Is it time for the U.S. to adopt the world-standard “loser pays” rule for civil litigation?

The United States has the dubious distinction of being the most litigious nation on earth. We have more lawyers per capita than most every other nation as well. If memory serves, only Spain has more lawyers as a percentage of its population than the U.S. Perhaps one reason is that unlike in the U.S. where the study of law requires three years above the baccalaureate degree for would-be lawyers to earn their Juris Doctor degree, Spain dispenses with the liberal arts/humanities core and requires only a four-year degree where law is the preeminent subject of study. Spain also allows graduates to practice law without the equivalent of a bar exam upon successful graduation–and they can practice not only throughout the country (no regional licensure is required) and can also advise clients throughout the European Union, not just those in Spain.

The reasons for our litigiousness are not cultural as some would have us believe; rather, it is a direct result of our adversarial common law system with its complexity and unpredictability in contrast to the civil law system utilized throughout most of the world. One aspect of our legal system that further exacerbates litigiousness is our departure in colonial times from the world-standard loser-pays system whereby the prevailing party’s legal fees are paid in whole or in part by the loser. In the U.S. each party to litigation has to bear the cost of paying for their own lawyer, win or lose. Defenders of the “American System” base their arguments largely on the basis of access to justice; that is to say, they argue that adopting the “loser pays” world standard (that we refer to as the British system mostly to obfuscate the fact that it is the world standard, not just a competing system used by one county) would prevent persons with limited resources from accessing the courts to seek redress of wrongs for fear of having to pay the other party’s reasonable lawyer’s fees as well as their own if they lose. The obvious counterargument is that the ends of justice are not served by people pursuing weak claims, and that it is unjust to have parties sued by plaintiffs with weak, dubious claims to have to bear the cost of lawyer’s bills they would not have incurred but for a system that encourages litigation by insulating plaintiffs and defendants from suing or defending claims they have no reasonable hope of winning.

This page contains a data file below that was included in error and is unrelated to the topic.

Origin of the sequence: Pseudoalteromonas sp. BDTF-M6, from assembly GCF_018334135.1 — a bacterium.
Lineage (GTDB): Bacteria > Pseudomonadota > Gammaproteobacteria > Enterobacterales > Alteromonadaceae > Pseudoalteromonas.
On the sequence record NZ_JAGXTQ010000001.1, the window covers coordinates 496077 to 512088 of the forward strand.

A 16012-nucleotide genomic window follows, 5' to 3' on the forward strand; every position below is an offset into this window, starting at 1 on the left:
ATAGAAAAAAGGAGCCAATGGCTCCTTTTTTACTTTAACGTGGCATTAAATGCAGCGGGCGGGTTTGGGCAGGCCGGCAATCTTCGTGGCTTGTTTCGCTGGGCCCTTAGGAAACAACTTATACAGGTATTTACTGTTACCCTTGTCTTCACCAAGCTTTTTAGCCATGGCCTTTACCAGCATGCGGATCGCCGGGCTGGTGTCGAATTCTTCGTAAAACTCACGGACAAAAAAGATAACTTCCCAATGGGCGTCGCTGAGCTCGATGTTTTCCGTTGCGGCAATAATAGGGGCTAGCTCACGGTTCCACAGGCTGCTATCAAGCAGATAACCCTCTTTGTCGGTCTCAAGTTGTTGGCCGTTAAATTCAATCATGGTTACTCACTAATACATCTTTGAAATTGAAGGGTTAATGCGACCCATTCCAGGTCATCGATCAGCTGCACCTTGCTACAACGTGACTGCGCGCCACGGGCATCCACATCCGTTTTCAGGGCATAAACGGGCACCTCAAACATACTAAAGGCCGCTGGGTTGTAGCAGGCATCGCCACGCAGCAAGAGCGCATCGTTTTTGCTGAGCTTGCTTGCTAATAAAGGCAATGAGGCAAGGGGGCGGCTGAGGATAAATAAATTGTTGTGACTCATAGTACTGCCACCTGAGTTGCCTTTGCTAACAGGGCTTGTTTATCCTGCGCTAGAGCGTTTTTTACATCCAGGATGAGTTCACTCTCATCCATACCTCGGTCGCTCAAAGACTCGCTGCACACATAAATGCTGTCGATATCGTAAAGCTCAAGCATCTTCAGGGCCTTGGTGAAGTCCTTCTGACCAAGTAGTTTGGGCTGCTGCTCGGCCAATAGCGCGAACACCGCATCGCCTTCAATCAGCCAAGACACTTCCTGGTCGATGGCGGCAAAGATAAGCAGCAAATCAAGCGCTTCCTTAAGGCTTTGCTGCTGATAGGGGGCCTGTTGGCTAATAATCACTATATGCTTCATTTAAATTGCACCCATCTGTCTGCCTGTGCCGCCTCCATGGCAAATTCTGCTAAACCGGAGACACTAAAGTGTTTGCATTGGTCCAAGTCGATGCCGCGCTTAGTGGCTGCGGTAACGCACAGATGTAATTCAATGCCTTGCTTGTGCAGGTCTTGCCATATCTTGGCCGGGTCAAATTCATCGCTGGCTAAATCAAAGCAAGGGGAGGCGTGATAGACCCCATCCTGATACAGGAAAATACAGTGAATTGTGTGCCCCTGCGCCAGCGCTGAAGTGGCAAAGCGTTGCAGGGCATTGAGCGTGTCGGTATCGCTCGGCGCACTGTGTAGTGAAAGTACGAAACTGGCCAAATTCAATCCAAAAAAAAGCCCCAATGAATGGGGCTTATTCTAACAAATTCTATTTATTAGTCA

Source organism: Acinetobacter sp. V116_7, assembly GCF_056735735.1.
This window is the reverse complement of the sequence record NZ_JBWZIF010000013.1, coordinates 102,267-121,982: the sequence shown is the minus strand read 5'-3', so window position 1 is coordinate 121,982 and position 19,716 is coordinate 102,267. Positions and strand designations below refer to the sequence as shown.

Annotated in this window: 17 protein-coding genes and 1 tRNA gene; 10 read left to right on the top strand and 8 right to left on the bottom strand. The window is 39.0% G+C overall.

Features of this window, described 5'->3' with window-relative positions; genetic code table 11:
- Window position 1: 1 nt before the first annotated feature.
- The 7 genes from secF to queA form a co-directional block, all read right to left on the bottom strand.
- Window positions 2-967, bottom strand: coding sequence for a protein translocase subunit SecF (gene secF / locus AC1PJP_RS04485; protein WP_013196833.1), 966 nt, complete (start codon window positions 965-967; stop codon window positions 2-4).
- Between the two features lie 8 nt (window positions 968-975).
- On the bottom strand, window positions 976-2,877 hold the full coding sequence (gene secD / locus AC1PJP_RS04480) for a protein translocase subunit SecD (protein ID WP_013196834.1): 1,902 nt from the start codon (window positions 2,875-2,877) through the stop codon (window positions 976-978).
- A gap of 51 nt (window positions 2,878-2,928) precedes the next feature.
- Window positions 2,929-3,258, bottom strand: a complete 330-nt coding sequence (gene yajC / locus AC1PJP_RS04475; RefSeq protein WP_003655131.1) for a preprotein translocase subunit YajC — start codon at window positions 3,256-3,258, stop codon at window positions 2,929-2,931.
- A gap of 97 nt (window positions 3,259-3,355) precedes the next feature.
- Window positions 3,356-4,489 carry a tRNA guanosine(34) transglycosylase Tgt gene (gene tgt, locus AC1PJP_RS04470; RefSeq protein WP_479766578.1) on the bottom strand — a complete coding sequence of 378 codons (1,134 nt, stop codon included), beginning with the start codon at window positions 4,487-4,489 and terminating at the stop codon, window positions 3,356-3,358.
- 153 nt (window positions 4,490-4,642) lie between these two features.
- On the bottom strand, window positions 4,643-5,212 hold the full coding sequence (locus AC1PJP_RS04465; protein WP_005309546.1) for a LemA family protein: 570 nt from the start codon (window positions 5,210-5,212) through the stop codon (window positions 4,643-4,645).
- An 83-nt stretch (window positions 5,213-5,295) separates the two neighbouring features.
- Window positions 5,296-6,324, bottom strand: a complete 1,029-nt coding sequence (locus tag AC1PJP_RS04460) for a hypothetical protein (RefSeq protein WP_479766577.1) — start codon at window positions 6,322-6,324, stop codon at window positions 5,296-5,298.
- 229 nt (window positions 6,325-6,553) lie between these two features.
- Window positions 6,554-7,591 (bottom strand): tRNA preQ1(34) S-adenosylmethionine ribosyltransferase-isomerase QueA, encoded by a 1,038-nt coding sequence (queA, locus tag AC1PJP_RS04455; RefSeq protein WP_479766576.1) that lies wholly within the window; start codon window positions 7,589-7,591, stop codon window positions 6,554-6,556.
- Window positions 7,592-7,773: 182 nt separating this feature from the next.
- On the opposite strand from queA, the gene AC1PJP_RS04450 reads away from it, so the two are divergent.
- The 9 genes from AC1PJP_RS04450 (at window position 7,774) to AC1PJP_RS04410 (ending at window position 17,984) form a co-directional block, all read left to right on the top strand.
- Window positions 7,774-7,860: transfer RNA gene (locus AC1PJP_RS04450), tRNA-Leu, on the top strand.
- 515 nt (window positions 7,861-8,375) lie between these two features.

An interesting and telling historical fact that is often lost in the debate is that the American system whereby each litigant pays for heir own lawyer regardless of whether they win or lose in court is that it was adopted purely as a means of increasing lawyers’ fees and encouraging litigation when colonial lawyers argued for the removal of statutorily mandated fees. They wanted to be able to charge what the market would bear but feared losing revenue if the then-prevailing loser pays system was kept in place as both plaintiffs and defendants might balk at litigating what would become significantly more expensive claims due to fees that would no longer be set by statute but by each lawyer as he/she saw fit. The solution was simple: invent the American system whereby each person would be responsible “only” for their own legal fees and not the prevailing party’s legal fees in the event they ended up on the losing end of a lawsuit. That was a simple, elegant solution that had nothing to do with access to justice but rather was implemented to serve the interests of lawyers; it was a rule created for, of and by lawyers to serve their self-interest. And we are now saddled by it as a society, in my view at least.

In 2014, a friend and colleague and I co-authored an article that is now available online. You can read more about the issue and our proposed solution by clicking on the name of the article here: Leading the World in the Wrong Direction: Is It Time for the United States to Adopt the World Standard “Loser Pays” Rule in Civil Litigation?, Victor D. López and Eugene T. Maccarrone, North east Journal of Legal Studies, Vol. 32, (Fall 2014).


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